Osama bin Laden’s death is a reminder of our mortality. It is a reminder of the precariousness of life. I was harshly reminded of this when the tsunami hit Japan two months ago. I found myself panicking at the thought of my father losing his job at the Japanese company he has worked in for over 20 years. It was a reminder that the privileged life I led here in Vancouver was nicely nestled on the safety net of my father’s job. The life my family had depended on his job which depended on his company’s functions which depended on the functioning Japanese economy. Bin Laden’s death reminds me yet again to never underestimate how precarious life can be. To never discount repercussions of a single event.
In a time when people are constantly reminded of their mortality, they tend to run back to what they (think they) know. They hold onto teachings from the past – what they have been taught is “right” from a young age, “ideals” of what life should be like. It happened in the 1950s with the threat of the Cold War and it’s happening again today. People are stubbornly refusing to look to new ways of resolving issues instead favoring a nostalgia of the “good ol’ days” when white men were clearly at the top, white women shut up and stayed in the kitchen and everyone else was less than human. Perhaps this explains the resurgent white supremacy movements in the West, anti-immigrant sentiments, arguments invoking “reverse racism” or “reverse sexism”, the backlash against feminism and maybe even this trend in popular culture of films and television to re-create old movies, comics and TV series.
The world is in desperate need of a makeover – a full mind and body makeover. But that’s not going to happen as long as people are (conciously or unconciously) fearing for their lives every single day. There are groups fighting against this sentiment, trying to make the world see in a different way but these groups are themselves, affected by this fear. Fearing a loss of privilege. A loss of love, money, friends, family. It is actually pretty remarkable that anyone is able to exist fully right now – having to live with constant fear at the back of our minds. Yes, we distract ourselves with money, with things, with objects. We convince ourselves that accumulating wealth will allow us to escape this harsh world, that accumulating objects would make our lives easier or guarantee more security. But deep down, we know it is all a farce. Deep down, we know something is wrong with this world that we are barely living in right now. Something is wrong and our guts know it. We grow older faster, we desperately seek out love and intimacy in the wrong places, we subscribe to warped ideas of wealth and of success…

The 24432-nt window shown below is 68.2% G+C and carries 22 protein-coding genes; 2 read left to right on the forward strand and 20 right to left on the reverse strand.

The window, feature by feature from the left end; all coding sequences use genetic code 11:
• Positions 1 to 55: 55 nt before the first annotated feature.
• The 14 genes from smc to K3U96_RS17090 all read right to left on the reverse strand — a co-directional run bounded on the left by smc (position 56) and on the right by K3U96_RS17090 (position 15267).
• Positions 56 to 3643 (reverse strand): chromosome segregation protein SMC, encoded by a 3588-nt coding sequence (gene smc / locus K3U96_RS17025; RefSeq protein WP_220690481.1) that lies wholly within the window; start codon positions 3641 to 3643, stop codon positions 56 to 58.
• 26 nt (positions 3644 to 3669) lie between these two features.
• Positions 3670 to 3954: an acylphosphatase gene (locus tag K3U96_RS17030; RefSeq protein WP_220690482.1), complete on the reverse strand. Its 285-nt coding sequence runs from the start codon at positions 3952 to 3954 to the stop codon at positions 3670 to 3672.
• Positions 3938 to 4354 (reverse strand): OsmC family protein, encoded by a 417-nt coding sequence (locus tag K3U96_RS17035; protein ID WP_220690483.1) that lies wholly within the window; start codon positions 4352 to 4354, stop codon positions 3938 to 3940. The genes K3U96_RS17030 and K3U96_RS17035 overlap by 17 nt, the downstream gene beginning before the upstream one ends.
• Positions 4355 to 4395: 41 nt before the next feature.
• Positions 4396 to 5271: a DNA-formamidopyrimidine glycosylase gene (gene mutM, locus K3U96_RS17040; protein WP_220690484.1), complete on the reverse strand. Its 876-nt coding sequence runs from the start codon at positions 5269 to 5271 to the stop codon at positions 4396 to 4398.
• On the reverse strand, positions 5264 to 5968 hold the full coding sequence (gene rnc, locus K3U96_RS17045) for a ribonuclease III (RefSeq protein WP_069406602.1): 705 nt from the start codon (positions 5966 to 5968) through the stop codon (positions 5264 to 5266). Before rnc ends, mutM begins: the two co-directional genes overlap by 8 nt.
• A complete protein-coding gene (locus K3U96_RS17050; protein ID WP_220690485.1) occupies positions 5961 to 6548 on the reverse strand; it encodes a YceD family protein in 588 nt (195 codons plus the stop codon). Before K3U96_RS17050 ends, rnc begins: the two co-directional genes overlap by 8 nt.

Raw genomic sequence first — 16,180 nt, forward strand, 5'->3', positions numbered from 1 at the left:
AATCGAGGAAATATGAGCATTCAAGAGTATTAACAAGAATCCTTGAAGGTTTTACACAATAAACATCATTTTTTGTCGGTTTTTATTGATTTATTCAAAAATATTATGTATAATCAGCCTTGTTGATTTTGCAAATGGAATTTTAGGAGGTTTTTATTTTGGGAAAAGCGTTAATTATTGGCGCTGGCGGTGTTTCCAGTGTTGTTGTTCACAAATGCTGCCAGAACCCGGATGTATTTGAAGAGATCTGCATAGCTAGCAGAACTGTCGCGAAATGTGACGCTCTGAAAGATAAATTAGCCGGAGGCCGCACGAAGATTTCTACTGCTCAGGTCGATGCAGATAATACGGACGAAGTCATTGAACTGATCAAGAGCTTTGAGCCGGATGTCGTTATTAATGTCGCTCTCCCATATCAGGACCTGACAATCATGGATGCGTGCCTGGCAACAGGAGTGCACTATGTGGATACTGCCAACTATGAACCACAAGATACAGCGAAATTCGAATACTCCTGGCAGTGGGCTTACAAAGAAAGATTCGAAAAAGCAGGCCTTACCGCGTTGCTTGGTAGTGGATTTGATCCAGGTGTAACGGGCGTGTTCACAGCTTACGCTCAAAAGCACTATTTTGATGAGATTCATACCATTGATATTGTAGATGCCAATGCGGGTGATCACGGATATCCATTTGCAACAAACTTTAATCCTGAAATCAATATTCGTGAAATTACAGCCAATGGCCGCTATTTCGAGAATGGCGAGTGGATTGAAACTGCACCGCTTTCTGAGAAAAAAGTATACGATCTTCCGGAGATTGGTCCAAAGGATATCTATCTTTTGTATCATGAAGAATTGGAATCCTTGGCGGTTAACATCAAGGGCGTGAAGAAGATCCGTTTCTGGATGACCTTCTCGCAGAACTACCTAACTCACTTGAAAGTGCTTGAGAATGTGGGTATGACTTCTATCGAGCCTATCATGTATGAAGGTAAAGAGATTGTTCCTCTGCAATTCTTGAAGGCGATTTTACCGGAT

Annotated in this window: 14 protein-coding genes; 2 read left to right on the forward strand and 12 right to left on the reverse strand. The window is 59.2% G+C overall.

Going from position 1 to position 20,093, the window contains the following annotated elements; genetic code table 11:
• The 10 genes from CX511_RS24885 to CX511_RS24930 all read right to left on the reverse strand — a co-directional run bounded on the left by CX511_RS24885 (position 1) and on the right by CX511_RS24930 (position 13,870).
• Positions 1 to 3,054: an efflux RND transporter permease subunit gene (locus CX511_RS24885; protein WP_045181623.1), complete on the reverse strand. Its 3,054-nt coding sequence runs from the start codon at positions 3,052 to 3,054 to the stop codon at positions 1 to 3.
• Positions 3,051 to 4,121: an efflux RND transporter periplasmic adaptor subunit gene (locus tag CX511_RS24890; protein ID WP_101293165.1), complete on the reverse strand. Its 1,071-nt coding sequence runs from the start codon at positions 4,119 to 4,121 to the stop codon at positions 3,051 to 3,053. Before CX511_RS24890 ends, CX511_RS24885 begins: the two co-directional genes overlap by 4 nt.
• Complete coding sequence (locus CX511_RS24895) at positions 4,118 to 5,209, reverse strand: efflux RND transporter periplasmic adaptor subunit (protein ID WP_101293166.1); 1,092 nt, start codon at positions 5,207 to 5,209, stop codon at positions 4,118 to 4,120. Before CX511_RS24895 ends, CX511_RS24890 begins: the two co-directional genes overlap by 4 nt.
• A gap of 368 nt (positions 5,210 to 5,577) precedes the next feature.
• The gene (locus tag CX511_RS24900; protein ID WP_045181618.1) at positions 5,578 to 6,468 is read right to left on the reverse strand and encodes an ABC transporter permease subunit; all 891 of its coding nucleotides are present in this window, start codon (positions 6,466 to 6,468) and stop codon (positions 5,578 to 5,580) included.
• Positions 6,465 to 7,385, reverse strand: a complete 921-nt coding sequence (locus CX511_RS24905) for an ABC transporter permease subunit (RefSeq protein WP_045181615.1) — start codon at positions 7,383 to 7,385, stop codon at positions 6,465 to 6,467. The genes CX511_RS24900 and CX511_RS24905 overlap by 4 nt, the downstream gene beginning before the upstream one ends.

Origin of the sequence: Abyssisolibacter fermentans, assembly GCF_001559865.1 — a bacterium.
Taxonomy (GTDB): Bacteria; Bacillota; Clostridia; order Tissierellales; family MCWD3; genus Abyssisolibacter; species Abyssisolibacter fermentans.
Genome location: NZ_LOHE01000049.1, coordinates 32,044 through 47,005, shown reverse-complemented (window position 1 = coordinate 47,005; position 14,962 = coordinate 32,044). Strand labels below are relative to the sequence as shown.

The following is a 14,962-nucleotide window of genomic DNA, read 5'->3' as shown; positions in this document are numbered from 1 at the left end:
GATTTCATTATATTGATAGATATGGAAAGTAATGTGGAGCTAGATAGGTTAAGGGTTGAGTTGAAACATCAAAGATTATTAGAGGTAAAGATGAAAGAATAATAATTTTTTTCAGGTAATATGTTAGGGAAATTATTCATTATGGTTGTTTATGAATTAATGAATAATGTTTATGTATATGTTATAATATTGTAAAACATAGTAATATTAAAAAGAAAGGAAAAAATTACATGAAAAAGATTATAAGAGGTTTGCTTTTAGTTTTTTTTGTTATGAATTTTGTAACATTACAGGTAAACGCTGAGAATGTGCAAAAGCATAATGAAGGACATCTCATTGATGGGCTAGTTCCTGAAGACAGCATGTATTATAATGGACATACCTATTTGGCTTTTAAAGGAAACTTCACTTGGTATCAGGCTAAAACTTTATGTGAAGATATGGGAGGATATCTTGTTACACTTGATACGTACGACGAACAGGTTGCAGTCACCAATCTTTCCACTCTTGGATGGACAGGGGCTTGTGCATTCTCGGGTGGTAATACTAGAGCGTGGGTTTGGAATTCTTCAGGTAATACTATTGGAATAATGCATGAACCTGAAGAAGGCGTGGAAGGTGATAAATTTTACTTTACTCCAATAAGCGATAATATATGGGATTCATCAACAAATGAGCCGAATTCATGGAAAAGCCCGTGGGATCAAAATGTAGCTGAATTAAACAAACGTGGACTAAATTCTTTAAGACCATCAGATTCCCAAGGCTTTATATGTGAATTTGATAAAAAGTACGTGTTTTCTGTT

I will say one last thing: All it takes is one choice. One decision you can make. You have the choice to continue on this bandwagon you know is going to fall off the edge of the Earth in the foreseeable future or you can jump off and find others who have jumped off as well. This will be a difficult choice to make – both in terms of reaching the point of choosing and then, eventually having to make the choice. If you decide to jump and you’re lucky, you might be able to jump off with one or two loved ones. But you would be leaving what you know behind, all that you have worked for, all that you have achieved in your life…behind in the bandwagon. And once you jump off, life won’t be easy. You’ll constantly have to fight to be heard, constantly be called names you don’t identify with, constantly be misunderstood and maybe even demonized. You’ll be constantly tired and feel undervalued and so will others around you. You will cry at the stubborness of those who refuse to jump off as you try to understand why they do not seem able to make the choice you made. You will question yourself and your decision and yearn to climb back onto the bandwagon because life there seems easier, distracted by shiny objects and green paper rather than worrying about the future of your generation. But you will not climb back. You will never climb back because you know life on the bandwagon is an illusion. Because no matter how difficult life is off the bandwagon, you know, deep down, that you are working for something larger than yourself. That you will be a part of a new world that you helped create, no matter how small your contribution. That if death arrived on your door, you could say that you tried your best to make the world just a bit better for everyone.
But it is a choice. A choice that many do not get to make. So when you find yourself questioning if you should jump off the bandwagon and take a risk or stay nestled in what you know until you fall off the edge, choose wisely. Because you’ll not only be choosing for yourself. You’ll be choosing for your loved ones and for the world.